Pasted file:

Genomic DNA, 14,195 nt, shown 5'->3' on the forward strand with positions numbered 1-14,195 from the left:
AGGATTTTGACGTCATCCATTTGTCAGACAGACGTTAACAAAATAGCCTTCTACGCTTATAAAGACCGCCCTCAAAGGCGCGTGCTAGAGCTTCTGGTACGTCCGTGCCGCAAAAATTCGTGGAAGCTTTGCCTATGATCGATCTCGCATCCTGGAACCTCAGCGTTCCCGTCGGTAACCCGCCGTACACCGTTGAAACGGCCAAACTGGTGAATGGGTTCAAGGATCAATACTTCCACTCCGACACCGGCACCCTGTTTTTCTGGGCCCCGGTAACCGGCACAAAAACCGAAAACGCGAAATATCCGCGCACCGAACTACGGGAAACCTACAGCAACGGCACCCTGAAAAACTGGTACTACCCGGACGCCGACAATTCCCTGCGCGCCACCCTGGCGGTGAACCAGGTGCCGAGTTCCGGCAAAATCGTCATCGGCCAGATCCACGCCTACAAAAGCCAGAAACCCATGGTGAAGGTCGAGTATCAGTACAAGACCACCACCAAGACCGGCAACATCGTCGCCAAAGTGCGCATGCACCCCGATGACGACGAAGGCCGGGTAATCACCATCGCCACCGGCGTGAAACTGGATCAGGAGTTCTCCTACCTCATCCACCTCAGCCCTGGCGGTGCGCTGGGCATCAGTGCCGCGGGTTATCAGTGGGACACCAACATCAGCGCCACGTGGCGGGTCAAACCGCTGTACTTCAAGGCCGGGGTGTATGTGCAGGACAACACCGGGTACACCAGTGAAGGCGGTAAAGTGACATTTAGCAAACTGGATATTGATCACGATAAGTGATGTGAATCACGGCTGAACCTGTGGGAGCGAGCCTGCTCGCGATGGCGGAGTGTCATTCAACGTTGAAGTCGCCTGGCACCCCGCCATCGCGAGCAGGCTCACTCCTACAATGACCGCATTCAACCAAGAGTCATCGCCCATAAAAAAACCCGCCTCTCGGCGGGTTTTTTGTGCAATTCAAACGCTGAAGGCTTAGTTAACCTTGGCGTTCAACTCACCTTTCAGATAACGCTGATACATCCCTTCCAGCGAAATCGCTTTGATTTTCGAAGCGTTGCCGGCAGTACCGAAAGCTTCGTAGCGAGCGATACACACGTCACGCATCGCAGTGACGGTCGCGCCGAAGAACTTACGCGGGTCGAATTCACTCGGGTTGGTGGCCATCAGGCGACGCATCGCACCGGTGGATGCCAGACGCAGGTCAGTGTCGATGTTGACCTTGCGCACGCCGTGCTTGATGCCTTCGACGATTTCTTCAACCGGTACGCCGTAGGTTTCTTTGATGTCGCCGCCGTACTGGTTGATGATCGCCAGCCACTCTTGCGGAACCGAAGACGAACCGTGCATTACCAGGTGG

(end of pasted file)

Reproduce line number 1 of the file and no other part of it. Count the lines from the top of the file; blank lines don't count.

Genomic DNA, 14,195 nt, shown 5'->3' on the forward strand with positions numbered 1-14,195 from the left: